Review: Boys Don’t Cry (1999)

Boys Don’t Cry
Directed by: Kimberly Peirce
Starring: Hilary Swank, Chloë Sevigny, and Peter Sarsgaard
Genre: Biopic / Drama
Released: October 1999 by Fox Searchlight Pictures
Running time: 118 mins (1 hr, 58 mins)
Rated: 18 (UK) R (USA)
Rating: ★★★★★

IMDb | View Trailer

Based on actual events. Brandon Teena is the popular new guy in a tiny Nebraska town. He hangs out with the guys, drinking, cussing, and bumper surfing, and he charms the young women, who’ve never met a more sensitive and considerate young man. Life is good for Brandon, now that he’s one of the guys and dating hometown beauty Lana. However, he’s forgotten to mention one important detail. It’s not that he’s wanted in another town for GTA and other assorted crimes, but that Brandon Teena was actually born a woman named Teena Brandon. When his best friends make this discovery, Brandon’s life is ripped apart.

Re-watched for Review

I’ve actually seen Boys Don’t Cry before (around about last year) and it’s still had a lasting impression on me all this time. I can’t remember where exactly I came across it, but I’m glad that I did because this film is definitely one that I would recommend to people looking for films that address transgender issues. And although it got hard to watch at one point, I really enjoyed watching this film for a second time.

Boys Don’t Cry is the true story of Brandon Teena (born Teena Brandon), a transman from Nebraska, who moves to a new town and enters a new circle of friends. Things are going incredibly well, until it is revealed that he is biologically female. The way that this film made me feel is quite strange. In the beginning, I was glad that Brandon had found these people who like him for who he is (even though he does construct a completely new identity), but then we get to one particular scene and I felt incredibly uncomfortable. More uncomfortable than I felt the first time I watched it. After that moment, I then had feelings of resent for the majority of the characters, because their actions just sickened me. How much of the true story was changed or removed I don’t actually know, but from what I’ve researched, the film manages to stay very close to the true story, which isn’t any less horrific.

For her performance as Brandon, Hilary Swank won her first Oscar and I definitely think that she deserved it. She committed to the role and managed to completely disappear into Brandon’s character, which helped her to give an incredibly powerful performance. What makes the end of the film so sad and powerful is the fact that we’re always with Brandon and he’s a lovable person from the second that he’s introduced. He doesn’t have a single bad bone in his body and tries to stay out of trouble as much as he can. He would be the perfect best friend, so when it came to the end, I pretty much felt like I had actually lost a friend. As with every single biopic that I’ve ever seen, I don’t know about the real people, but I can say that the film’s terrific cast all gave awesome performances that showed that the people in the film were real, and not as if they were playing characters.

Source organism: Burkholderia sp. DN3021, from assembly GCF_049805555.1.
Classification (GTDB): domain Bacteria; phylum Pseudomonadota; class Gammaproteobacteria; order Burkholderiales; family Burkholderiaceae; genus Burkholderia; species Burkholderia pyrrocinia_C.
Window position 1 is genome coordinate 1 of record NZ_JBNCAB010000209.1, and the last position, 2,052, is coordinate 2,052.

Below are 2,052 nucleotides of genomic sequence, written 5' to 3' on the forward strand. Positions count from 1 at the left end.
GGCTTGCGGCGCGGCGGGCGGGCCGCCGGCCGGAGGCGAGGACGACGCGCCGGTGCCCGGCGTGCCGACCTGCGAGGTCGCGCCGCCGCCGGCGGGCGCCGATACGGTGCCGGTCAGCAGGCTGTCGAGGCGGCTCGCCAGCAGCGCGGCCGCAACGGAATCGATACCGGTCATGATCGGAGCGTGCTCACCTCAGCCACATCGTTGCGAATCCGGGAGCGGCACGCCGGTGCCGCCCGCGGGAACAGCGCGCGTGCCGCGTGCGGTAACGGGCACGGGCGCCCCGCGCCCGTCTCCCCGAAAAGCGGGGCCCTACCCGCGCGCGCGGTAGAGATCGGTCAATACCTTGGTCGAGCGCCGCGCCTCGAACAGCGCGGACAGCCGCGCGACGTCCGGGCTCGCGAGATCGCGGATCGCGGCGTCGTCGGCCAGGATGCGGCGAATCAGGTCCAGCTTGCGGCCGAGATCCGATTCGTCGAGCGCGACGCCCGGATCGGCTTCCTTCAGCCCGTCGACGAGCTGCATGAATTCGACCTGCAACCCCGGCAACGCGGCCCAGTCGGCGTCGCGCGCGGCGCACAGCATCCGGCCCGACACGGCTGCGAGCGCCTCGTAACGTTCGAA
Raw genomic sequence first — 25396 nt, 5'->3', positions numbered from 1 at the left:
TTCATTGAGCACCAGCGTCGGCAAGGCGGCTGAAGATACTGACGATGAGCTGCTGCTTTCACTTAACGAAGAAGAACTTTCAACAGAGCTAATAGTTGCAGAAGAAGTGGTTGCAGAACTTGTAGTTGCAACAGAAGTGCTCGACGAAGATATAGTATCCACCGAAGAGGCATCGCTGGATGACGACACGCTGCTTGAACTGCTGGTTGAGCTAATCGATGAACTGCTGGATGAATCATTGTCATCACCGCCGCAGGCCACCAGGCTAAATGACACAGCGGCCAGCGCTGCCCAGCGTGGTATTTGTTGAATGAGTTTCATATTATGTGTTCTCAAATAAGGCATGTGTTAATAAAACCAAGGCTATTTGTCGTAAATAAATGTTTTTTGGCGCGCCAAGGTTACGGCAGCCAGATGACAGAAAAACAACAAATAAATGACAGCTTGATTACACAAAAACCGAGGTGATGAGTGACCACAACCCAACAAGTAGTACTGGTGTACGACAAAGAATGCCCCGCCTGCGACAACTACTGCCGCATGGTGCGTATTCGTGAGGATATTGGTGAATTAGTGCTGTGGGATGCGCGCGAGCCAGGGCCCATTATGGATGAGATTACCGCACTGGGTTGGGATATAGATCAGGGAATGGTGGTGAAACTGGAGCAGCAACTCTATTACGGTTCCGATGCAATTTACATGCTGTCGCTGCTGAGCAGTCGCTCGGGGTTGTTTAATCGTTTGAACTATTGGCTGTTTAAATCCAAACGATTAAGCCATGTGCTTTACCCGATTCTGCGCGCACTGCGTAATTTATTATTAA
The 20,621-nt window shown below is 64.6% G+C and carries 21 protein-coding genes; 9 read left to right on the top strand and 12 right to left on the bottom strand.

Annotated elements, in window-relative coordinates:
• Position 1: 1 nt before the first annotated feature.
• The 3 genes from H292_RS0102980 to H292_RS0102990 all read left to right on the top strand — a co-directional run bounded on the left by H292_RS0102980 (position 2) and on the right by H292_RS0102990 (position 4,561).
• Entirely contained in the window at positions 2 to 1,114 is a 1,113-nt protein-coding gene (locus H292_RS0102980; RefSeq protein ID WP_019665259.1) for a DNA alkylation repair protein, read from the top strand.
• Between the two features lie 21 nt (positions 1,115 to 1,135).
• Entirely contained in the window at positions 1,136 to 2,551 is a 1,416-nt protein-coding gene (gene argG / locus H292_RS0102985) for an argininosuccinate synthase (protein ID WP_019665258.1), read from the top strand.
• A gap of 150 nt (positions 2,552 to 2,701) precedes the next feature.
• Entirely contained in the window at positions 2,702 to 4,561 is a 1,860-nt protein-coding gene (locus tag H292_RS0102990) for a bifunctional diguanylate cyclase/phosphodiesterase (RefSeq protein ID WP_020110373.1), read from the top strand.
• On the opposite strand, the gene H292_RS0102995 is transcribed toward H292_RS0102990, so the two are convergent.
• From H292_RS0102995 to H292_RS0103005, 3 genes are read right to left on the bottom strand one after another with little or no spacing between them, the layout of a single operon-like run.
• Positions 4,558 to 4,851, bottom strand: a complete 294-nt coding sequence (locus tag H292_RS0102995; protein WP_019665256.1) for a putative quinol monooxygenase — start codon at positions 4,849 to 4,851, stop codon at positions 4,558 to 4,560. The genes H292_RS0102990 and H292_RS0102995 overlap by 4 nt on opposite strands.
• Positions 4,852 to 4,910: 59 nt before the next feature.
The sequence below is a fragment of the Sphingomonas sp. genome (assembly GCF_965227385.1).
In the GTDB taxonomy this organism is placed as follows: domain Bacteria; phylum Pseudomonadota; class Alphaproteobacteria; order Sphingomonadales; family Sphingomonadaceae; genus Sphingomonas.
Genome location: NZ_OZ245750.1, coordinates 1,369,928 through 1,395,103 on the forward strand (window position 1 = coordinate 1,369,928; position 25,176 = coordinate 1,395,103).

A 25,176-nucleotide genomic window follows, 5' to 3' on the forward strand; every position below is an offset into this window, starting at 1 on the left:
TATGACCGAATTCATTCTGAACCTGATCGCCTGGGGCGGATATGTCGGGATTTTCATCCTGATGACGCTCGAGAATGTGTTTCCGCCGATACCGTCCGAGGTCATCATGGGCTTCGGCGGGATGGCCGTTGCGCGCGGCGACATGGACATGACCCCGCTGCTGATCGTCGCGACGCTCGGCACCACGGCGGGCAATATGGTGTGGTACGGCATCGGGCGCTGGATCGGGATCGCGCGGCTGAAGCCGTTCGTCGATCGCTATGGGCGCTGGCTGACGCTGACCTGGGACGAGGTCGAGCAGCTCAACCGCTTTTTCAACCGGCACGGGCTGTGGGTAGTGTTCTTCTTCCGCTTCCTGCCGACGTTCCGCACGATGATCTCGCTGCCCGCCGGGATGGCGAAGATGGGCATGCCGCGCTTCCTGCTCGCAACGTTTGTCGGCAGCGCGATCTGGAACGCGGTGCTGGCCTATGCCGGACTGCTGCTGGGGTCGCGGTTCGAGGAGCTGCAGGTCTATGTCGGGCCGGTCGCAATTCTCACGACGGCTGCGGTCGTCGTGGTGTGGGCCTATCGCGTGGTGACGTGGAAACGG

In terms of visuals, Boys Don’t Cry is shot in a pretty stylish way for a biopic. There are often mentions of dreams and aspirations, which are accompanied by shots of lights and night roads, and the film tends to have an overall dream-like appearance at times, which looks really pretty and reassuring. Even though I’ve now seen this film twice, the way the film looks made me think that maybe it would turn out differently this time. It didn’t. Apart from having a dream-like look, the film can also look like a nightmare, as shown in that one scene that made me uncomfortable. The scene cuts back and forth and the audio plays atop of another shot, which is quite horrific to sit through.

Boys Don’t Cry is a lot of things: it’s sad, it’s disturbing, but most of all, this is an important film. I know that I’ve said that a lot this month, but I think that things that deal with gender identity issues are the most important because gender can sometimes be a hard concept to grasp (a lot of social justice bloggers on Tumblr think that it’s easy to understand, but it is actually pretty complicated when you go into specifics). I still remember the way this film made me feel the first time I watched it, and that feeling definitely hasn’t gone away.

1 Comment

  1. 18/04/2014 / 11:51 AM

    Awesome review, Louise! I've heard of this before, but I've never seen it. It sounds amazing! Really should make an effort to watch it. Thanks for putting it back on my radar! 🙂

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